This talk provides an overview of how one may employ importance sampling effectively as a tool for solving stochastic optimization formulations incorporating tail risk measures such as Conditional Value-at-Risk. Approximating the tail risk measure by its sample average approximation, while appealing due to its simplicity and universality in use, requires a large number of samples to be able to arrive at risk-minimizing decisions with high confidence. This is primarily due to the rarity with which the relevant tail events get observed in the samples. In simulation, Importance Sampling is among the most prominent methods for substantially reducing the sample requirement while estimating probabilities of rare events. Can importance sampling be used for optimization as well? If so, what are the ingredients required for making importance sampling an effective tool for optimization formulations involving rare events? We provide an introductory overview of the two key ingredients in this regard, namely, (i) how one may arrive at a change of measure prescription at every decision, and (ii) the prominent techniques available for integrating such a prescription within a solution paradigm for stochastic optimization formulations.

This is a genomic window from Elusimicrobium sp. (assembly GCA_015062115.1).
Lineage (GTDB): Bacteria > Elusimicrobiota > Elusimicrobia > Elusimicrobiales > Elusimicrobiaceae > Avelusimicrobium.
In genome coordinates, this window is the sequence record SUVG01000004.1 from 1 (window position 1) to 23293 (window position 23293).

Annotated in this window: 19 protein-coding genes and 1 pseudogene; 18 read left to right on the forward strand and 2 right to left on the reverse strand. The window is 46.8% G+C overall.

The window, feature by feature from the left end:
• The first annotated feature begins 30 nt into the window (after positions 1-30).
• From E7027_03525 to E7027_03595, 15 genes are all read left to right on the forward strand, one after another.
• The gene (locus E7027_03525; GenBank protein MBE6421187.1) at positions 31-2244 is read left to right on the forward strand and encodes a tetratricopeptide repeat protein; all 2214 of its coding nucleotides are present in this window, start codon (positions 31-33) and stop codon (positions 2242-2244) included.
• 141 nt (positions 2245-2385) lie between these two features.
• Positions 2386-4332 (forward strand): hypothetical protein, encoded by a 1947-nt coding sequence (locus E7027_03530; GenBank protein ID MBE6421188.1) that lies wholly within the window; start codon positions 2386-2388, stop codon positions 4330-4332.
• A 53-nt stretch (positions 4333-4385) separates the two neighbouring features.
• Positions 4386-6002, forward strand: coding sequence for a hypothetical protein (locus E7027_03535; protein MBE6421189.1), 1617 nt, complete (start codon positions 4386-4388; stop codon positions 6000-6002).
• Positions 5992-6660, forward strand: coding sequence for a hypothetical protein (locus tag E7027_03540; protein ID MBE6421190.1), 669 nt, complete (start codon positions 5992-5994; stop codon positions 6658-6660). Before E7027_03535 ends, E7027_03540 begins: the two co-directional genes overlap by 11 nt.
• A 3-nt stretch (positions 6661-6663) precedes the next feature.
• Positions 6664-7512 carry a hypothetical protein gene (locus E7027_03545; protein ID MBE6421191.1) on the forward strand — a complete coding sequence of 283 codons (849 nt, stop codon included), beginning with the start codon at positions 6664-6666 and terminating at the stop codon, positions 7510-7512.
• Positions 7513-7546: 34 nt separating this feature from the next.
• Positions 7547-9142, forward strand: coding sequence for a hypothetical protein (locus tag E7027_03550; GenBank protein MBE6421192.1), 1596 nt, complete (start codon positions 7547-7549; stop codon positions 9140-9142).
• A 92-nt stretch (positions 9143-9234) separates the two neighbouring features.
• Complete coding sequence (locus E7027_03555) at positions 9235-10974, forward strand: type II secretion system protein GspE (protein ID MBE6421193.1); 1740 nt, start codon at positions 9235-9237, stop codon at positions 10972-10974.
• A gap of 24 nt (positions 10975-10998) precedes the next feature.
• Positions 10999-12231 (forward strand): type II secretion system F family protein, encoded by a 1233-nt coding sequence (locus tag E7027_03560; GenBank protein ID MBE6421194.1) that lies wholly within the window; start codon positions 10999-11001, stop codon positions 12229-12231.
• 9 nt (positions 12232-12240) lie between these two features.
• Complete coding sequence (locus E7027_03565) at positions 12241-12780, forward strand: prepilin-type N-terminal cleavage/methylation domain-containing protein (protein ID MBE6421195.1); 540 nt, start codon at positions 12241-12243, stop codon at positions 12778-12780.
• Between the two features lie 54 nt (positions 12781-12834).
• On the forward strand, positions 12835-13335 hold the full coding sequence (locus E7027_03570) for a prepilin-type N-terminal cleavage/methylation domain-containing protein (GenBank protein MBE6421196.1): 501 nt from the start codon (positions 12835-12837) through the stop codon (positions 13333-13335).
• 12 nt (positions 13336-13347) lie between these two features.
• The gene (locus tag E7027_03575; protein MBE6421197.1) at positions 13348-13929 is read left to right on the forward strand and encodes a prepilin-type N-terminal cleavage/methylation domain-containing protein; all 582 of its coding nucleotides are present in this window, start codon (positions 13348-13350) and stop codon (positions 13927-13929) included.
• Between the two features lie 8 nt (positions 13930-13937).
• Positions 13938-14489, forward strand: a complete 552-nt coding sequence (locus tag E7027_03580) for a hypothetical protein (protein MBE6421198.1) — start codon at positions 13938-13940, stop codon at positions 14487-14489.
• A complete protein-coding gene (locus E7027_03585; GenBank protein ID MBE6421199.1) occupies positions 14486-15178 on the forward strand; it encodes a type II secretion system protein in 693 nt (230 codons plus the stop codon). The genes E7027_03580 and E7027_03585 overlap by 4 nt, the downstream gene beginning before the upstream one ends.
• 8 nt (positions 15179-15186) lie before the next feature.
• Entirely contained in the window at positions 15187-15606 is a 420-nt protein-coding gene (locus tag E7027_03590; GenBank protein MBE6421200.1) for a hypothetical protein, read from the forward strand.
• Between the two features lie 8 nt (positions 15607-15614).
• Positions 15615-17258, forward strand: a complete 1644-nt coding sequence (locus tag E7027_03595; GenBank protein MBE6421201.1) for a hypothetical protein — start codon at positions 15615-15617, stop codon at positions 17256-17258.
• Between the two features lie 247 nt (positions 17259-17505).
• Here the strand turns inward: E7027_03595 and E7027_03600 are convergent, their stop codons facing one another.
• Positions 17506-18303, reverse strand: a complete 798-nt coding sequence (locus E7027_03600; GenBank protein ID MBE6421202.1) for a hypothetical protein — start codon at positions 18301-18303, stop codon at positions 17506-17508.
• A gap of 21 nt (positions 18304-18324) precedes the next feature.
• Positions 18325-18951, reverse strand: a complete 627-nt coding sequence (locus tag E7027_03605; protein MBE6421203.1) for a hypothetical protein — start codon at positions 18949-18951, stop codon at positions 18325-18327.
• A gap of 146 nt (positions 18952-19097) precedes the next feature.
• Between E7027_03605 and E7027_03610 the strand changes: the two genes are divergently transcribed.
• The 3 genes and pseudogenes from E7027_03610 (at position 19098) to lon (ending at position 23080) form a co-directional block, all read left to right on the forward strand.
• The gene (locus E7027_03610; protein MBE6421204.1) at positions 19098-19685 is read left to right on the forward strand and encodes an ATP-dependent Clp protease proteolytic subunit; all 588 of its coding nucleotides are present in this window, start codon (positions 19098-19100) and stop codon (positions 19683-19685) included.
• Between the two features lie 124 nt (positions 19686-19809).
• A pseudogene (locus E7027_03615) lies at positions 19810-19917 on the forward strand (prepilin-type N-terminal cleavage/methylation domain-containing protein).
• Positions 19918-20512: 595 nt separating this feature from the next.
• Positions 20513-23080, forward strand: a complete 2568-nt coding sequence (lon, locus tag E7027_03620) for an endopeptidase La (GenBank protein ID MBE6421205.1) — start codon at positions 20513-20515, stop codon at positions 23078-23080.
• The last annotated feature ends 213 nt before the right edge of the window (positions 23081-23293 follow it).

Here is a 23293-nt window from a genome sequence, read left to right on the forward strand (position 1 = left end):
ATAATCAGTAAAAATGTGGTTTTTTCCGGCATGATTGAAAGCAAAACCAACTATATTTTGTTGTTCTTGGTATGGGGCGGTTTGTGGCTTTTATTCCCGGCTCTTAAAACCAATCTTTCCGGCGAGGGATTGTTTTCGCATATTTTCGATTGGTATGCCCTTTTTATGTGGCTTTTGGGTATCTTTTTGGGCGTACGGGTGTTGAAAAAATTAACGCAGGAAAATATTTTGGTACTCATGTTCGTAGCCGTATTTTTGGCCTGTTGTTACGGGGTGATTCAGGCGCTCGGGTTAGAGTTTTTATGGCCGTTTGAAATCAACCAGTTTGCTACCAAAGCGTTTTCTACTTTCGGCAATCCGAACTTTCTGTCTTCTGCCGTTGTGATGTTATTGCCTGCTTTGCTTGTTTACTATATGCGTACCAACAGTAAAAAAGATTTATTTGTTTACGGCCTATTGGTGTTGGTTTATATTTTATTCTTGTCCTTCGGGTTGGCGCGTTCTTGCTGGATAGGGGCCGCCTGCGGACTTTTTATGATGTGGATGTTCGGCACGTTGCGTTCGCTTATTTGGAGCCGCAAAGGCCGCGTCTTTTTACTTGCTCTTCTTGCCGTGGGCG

The talk is based on several joint works with Karthyek Murthy.